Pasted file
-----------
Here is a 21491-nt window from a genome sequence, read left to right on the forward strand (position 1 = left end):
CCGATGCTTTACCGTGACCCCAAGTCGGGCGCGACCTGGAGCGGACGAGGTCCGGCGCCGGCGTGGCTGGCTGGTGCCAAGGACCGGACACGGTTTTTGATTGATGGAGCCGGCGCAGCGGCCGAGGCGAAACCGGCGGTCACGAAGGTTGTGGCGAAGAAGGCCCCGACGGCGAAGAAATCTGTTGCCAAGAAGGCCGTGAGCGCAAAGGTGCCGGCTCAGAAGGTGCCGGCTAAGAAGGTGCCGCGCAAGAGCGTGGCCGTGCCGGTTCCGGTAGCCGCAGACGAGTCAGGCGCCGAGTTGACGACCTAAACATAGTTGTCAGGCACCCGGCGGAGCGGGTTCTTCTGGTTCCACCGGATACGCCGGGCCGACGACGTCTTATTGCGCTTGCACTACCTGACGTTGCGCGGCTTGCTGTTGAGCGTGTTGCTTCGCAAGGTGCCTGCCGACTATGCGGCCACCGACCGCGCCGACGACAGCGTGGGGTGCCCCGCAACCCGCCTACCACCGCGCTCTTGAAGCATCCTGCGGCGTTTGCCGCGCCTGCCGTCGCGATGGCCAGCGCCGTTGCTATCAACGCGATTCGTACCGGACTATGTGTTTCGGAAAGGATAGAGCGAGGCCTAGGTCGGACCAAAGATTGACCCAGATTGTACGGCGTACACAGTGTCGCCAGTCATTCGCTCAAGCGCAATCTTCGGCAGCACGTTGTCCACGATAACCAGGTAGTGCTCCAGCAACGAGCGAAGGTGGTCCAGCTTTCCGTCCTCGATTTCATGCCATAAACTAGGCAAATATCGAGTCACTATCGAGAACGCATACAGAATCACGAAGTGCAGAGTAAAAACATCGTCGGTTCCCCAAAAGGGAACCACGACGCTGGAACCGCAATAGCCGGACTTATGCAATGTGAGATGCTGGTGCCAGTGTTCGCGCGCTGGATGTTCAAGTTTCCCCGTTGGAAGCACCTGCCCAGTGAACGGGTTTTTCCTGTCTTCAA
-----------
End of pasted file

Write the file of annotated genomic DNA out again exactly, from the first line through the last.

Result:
Here is a 21491-nt window from a genome sequence, read left to right on the forward strand (position 1 = left end):
CCGATGCTTTACCGTGACCCCAAGTCGGGCGCGACCTGGAGCGGACGAGGTCCGGCGCCGGCGTGGCTGGCTGGTGCCAAGGACCGGACACGGTTTTTGATTGATGGAGCCGGCGCAGCGGCCGAGGCGAAACCGGCGGTCACGAAGGTTGTGGCGAAGAAGGCCCCGACGGCGAAGAAATCTGTTGCCAAGAAGGCCGTGAGCGCAAAGGTGCCGGCTCAGAAGGTGCCGGCTAAGAAGGTGCCGCGCAAGAGCGTGGCCGTGCCGGTTCCGGTAGCCGCAGACGAGTCAGGCGCCGAGTTGACGACCTAAACATAGTTGTCAGGCACCCGGCGGAGCGGGTTCTTCTGGTTCCACCGGATACGCCGGGCCGACGACGTCTTATTGCGCTTGCACTACCTGACGTTGCGCGGCTTGCTGTTGAGCGTGTTGCTTCGCAAGGTGCCTGCCGACTATGCGGCCACCGACCGCGCCGACGACAGCGTGGGGTGCCCCGCAACCCGCCTACCACCGCGCTCTTGAAGCATCCTGCGGCGTTTGCCGCGCCTGCCGTCGCGATGGCCAGCGCCGTTGCTATCAACGCGATTCGTACCGGACTATGTGTTTCGGAAAGGATAGAGCGAGGCCTAGGTCGGACCAAAGATTGACCCAGATTGTACGGCGTACACAGTGTCGCCAGTCATTCGCTCAAGCGCAATCTTCGGCAGCACGTTGTCCACGATAACCAGGTAGTGCTCCAGCAACGAGCGAAGGTGGTCCAGCTTTCCGTCCTCGATTTCATGCCATAAACTAGGCAAATATCGAGTCACTATCGAGAACGCATACAGAATCACGAAGTGCAGAGTAAAAACATCGTCGGTTCCCCAAAAGGGAACCACGACGCTGGAACCGCAATAGCCGGACTTATGCAATGTGAGATGCTGGTGCCAGTGTTCGCGCGCTGGATGTTCAAGTTTCCCCGTTGGAAGCACCTGCCCAGTGAACGGGTTTTTCCTGTCTTCAA